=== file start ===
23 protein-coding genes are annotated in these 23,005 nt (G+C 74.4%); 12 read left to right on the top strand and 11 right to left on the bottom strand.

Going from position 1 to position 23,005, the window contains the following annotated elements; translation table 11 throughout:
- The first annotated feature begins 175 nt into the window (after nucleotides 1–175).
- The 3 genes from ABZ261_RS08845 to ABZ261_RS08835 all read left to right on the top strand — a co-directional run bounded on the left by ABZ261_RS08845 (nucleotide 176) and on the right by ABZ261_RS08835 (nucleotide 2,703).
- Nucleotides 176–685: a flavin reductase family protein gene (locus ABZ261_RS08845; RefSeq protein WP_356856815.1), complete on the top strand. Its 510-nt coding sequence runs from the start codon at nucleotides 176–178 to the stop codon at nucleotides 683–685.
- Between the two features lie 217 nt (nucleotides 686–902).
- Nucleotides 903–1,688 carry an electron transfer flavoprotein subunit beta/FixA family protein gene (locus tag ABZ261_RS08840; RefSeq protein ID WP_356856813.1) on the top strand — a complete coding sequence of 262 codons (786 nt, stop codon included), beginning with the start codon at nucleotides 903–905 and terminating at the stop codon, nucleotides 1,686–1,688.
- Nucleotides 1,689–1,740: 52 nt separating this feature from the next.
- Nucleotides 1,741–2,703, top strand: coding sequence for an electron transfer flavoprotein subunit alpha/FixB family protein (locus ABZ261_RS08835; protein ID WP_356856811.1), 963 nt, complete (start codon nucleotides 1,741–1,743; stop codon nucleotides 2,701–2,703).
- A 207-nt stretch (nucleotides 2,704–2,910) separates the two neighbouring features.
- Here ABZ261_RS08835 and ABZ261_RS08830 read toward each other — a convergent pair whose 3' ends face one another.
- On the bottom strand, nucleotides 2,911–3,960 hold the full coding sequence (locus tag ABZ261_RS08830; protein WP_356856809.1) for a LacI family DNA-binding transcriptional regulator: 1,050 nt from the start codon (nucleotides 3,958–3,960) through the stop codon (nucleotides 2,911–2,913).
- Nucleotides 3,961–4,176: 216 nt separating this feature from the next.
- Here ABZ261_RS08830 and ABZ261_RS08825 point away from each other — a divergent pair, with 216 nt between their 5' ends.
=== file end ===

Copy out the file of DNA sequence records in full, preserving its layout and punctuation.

23 protein-coding genes are annotated in these 23,005 nt (G+C 74.4%); 12 read left to right on the top strand and 11 right to left on the bottom strand.

Going from position 1 to position 23,005, the window contains the following annotated elements; translation table 11 throughout:
- The first annotated feature begins 175 nt into the window (after nucleotides 1–175).
- The 3 genes from ABZ261_RS08845 to ABZ261_RS08835 all read left to right on the top strand — a co-directional run bounded on the left by ABZ261_RS08845 (nucleotide 176) and on the right by ABZ261_RS08835 (nucleotide 2,703).
- Nucleotides 176–685: a flavin reductase family protein gene (locus ABZ261_RS08845; RefSeq protein WP_356856815.1), complete on the top strand. Its 510-nt coding sequence runs from the start codon at nucleotides 176–178 to the stop codon at nucleotides 683–685.
- Between the two features lie 217 nt (nucleotides 686–902).
- Nucleotides 903–1,688 carry an electron transfer flavoprotein subunit beta/FixA family protein gene (locus tag ABZ261_RS08840; RefSeq protein ID WP_356856813.1) on the top strand — a complete coding sequence of 262 codons (786 nt, stop codon included), beginning with the start codon at nucleotides 903–905 and terminating at the stop codon, nucleotides 1,686–1,688.
- Nucleotides 1,689–1,740: 52 nt separating this feature from the next.
- Nucleotides 1,741–2,703, top strand: coding sequence for an electron transfer flavoprotein subunit alpha/FixB family protein (locus ABZ261_RS08835; protein ID WP_356856811.1), 963 nt, complete (start codon nucleotides 1,741–1,743; stop codon nucleotides 2,701–2,703).
- A 207-nt stretch (nucleotides 2,704–2,910) separates the two neighbouring features.
- Here ABZ261_RS08835 and ABZ261_RS08830 read toward each other — a convergent pair whose 3' ends face one another.
- On the bottom strand, nucleotides 2,911–3,960 hold the full coding sequence (locus tag ABZ261_RS08830; protein WP_356856809.1) for a LacI family DNA-binding transcriptional regulator: 1,050 nt from the start codon (nucleotides 3,958–3,960) through the stop codon (nucleotides 2,911–2,913).
- Nucleotides 3,961–4,176: 216 nt separating this feature from the next.
- Here ABZ261_RS08830 and ABZ261_RS08825 point away from each other — a divergent pair, with 216 nt between their 5' ends.